Another problem with the low adoption rate is there are fewer industry mentors or colleagues who have gone through the process to learn from. “You need to be personally and professionally brave and the company you work for has to be brave,” Seidl says.
“It’s a huge step forward for them,” agrees Ilan Cohen, CEO of Caja Robotics. His firm often overcomes reluctance by piloting automation in a small area of a warehouse before expanding. “This allows the company to see that they can still work hand-in-hand with other areas and that automation doesn’t interfere with operations,” he says.
Understanding that robotics solutions are more flexible than conventional, large-scale automation also helps reduce anxiety levels among Caja’s customers. Starting gradually and showing that they can make adjustments helps overcome hesitancy, Cohen adds.
Flexibility applies not only to how and where a company uses robotics in a warehouse, but, thanks to robotics-as-a-service, also to how many they use and when. With this innovation, companies can upgrade or downgrade as needed by leasing technology.
“With conventional, fixed automation, you either have to build the system to handle maximum capacity with some going unused throughout the year, or build it for normal capacity, then flex with manual labor for peak periods,” says Scriven. “With robotics, you can lease that automation briefly for peak periods.”
Tompkins Robotics plans to introduce robotics as a service in 2022. “During the holiday season, customers can double their capacity with more robots, then return them,” says Futch. Tompkins Robotics customers use its sortation robots primarily for e-commerce fulfillment, store replenishment, and parcel shipping sorting.
Working with a consultant to make sure you make the best decisions for the situation can also help, but there are more automation options and configurations than there are advisors.
“You need a consultant who isn’t aligned with a particular manufacturer and can look at the warehouse, understand the situation, and create a mission profile,” says Jordan Teplin, strategic account manager with robotics consulting firm MacGregor Partners.
Finding someone with the right experience can be a challenge. “Most robotics people work in warehouse control systems while warehouse people use warehouse management systems,” Futch says. “Many companies try to bring those two together so there’s one brain, not two.”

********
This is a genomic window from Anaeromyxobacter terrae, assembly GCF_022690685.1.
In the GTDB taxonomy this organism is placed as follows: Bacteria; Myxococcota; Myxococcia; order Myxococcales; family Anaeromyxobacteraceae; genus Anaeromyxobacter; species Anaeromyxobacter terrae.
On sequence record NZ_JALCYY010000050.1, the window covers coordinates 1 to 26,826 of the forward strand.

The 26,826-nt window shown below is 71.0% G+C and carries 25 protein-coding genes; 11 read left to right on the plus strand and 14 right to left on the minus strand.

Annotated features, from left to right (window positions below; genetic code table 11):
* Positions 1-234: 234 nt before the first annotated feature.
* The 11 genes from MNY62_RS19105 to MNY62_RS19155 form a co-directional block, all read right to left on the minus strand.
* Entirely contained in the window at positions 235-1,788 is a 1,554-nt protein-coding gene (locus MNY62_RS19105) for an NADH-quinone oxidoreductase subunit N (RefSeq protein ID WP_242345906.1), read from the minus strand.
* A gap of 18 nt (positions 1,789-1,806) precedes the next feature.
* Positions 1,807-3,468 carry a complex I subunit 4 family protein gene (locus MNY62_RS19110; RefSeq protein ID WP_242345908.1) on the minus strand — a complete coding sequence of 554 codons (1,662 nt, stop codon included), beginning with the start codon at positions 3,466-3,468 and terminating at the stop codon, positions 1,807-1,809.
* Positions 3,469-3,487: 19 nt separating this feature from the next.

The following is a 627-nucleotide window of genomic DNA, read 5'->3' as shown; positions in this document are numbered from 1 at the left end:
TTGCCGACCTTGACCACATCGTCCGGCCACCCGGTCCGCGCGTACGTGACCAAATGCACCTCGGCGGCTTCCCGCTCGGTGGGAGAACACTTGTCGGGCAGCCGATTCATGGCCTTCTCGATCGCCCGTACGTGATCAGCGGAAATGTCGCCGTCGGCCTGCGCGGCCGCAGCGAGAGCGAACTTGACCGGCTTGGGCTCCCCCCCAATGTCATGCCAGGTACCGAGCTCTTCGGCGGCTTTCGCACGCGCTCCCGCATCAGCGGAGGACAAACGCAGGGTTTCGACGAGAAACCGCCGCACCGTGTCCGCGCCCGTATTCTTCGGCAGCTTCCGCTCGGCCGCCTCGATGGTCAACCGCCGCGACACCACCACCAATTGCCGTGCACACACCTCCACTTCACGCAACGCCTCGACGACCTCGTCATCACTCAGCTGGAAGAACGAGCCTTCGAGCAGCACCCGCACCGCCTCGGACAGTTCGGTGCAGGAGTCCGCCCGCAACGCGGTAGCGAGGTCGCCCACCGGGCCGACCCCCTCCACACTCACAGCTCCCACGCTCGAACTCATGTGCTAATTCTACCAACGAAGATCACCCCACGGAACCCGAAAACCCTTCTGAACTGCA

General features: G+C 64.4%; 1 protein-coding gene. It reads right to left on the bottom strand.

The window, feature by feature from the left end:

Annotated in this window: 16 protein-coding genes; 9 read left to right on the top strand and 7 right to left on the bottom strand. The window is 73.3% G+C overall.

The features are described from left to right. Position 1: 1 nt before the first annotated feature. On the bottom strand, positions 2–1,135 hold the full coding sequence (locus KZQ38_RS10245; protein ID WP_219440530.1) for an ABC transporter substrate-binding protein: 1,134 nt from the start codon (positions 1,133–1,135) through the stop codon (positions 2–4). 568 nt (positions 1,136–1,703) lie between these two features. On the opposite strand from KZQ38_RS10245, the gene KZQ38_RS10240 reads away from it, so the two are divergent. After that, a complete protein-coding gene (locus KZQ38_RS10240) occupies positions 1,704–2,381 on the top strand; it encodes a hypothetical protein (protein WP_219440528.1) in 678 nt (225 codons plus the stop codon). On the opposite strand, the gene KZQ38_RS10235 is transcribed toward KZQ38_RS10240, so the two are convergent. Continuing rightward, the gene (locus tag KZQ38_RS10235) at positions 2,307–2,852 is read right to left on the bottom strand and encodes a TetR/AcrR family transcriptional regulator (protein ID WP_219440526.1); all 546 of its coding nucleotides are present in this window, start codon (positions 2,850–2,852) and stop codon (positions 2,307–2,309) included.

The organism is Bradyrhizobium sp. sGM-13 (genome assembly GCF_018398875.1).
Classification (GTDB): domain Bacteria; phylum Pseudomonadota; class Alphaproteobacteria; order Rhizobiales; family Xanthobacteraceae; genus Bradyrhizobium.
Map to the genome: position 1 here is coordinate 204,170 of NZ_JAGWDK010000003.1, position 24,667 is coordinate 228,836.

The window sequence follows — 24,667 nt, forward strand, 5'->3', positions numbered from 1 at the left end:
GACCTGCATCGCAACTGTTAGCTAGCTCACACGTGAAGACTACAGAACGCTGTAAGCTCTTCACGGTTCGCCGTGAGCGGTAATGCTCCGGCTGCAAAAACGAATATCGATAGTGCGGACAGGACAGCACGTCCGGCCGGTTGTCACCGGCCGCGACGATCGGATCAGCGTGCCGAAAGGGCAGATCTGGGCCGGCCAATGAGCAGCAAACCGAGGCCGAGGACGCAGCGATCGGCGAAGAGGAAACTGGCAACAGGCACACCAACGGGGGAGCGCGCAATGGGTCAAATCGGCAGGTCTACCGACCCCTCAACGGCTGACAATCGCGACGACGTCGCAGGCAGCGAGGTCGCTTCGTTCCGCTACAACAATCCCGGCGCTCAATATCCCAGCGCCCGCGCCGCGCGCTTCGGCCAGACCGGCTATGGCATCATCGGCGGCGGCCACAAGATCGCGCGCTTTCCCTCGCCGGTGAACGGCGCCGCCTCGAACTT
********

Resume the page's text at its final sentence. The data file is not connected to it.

Make a List, Check it Twice
Yanovsky recommends using a methodical approach to understanding options and making an informed decision. “List and prioritize needs,” she says. “Identify pain points, then get educated about solutions.”
Automation is no longer a “nice to have” but a “must have,” she adds.
Factor in software integration capabilities when exploring vendors. “Make sure the robotics vendors you consider have already integrated their control systems software into the warehouse management system or ERP solution you use,” says Seidl. He also recommends working with a provider that has experience in your industry segment.
The technology is new enough and the market large enough that there’s a sense of collaboration rather than competition among providers. “It’s the dawn of a new era,” says Futch. “Robotics automation suppliers have created and are refining unique, innovative solutions to address today’s challenges.”
“The market is so big that everybody will find their cup of tea,” adds Cohen.
Decoding Automation Acronyms
Here’s a short guide to the warehouse robotics industry’s acronyms and language.
AGV: Automated guided vehicle that transports heavy items on a defined route by relying on location sensors, magnets, and lasers to navigate a warehouse without human assistance.
AGVS: Automated guided vehicle system, a computer-controlled materials handling system that uses AGVs moving along a guideway.
AMR: Autonomous mobile robot that brings goods to a picking station. Unlike an AGV, it navigates with computer vision, sensors, and machine learning rather than warehouse floor infrastructure.
AMMR: Autonomous mobile manipulator robot that is similar to an AMR, but can also manipulate items on a shelf before delivering them.
AS/RS: Automated storage and retrieval system that places and retrieves items from pre-defined locations.
Cobot: Collaborative robot that interacts with people in a shared workspace, often to perform repetitive or hazardous tasks, freeing up human workers to focus on more skilled tasks.
G2P, GTP: Goods-to-person, an order fulfillment method that uses robots to retrieve goods and deliver them to the picking station.
MSU: Mobile storage unit that can be moved around the warehouse, often by an AS/RS.
PTG: Person-to-goods fulfillment, a human, manual process that sends workers to find goods to match orders. GTP robots eliminate the time and productivity loss involved with PTG.
ROC: Robotics operations center staffed by robotics technicians.
SLAM: Simultaneous localization and mapping, a process used by AMRs to map their environment, place themselves in it, and move through it.
Teleoperation: Controlling a device or machine remotely, as with materials handling equipment in a warehouse.
Attention Kmart Shippers
With continued sales and network growth creating challenges in Kmart Australia’s New Zealand retail distribution and fulfillment system, the company sought a scalable way to get merchandise out of fulfillment centers and into stores more efficiently and with fewer people.